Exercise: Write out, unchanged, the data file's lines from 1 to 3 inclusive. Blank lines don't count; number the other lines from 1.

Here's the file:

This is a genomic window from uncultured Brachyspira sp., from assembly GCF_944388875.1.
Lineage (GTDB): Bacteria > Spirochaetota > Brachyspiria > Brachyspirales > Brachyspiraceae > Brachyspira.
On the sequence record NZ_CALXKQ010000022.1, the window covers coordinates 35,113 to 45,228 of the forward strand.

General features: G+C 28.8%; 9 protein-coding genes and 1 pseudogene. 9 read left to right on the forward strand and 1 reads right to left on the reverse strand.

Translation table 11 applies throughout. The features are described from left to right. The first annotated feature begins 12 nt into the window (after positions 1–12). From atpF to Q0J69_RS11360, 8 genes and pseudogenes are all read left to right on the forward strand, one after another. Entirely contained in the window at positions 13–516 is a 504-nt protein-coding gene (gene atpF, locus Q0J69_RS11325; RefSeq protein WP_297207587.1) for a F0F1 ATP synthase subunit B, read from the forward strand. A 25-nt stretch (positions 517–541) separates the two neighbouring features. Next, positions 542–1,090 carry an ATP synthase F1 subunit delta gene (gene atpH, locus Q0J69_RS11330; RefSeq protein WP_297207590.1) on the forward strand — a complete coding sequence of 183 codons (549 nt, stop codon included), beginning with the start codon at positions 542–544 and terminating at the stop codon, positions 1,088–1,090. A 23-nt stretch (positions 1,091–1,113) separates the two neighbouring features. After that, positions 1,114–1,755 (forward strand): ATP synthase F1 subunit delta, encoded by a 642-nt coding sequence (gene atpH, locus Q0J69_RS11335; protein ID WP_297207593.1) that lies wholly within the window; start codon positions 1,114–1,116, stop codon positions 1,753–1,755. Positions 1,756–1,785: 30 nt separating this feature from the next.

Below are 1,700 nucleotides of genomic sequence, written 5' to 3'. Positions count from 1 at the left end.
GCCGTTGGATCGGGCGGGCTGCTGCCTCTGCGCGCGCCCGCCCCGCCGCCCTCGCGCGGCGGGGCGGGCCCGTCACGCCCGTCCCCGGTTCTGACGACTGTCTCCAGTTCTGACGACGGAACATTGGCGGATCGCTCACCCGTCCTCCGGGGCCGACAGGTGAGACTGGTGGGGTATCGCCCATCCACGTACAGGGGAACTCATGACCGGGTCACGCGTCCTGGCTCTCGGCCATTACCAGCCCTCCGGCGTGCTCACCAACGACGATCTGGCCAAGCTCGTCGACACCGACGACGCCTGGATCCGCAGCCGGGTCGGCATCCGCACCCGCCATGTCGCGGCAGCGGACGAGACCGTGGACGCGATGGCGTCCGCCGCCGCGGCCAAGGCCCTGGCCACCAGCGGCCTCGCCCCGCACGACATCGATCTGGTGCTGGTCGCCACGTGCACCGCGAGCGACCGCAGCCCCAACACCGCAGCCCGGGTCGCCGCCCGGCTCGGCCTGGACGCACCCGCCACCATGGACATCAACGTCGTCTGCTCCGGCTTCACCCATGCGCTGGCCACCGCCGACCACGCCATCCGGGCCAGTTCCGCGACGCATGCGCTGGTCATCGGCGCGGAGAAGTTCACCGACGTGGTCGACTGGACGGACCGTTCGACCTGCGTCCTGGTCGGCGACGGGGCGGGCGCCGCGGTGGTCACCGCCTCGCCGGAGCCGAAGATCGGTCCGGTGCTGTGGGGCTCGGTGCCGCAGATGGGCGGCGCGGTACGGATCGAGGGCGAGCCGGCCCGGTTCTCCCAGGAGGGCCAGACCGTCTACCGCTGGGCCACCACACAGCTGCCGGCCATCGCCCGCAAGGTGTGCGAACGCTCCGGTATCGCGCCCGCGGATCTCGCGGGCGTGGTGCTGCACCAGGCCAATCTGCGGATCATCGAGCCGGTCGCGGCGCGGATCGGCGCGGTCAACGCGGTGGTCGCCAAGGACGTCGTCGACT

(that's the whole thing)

This is a genomic window from uncultured Brachyspira sp., from assembly GCF_944388875.1.
Lineage (GTDB): Bacteria > Spirochaetota > Brachyspiria > Brachyspirales > Brachyspiraceae > Brachyspira.
On the sequence record NZ_CALXKQ010000022.1, the window covers coordinates 35,113 to 45,228 of the forward strand.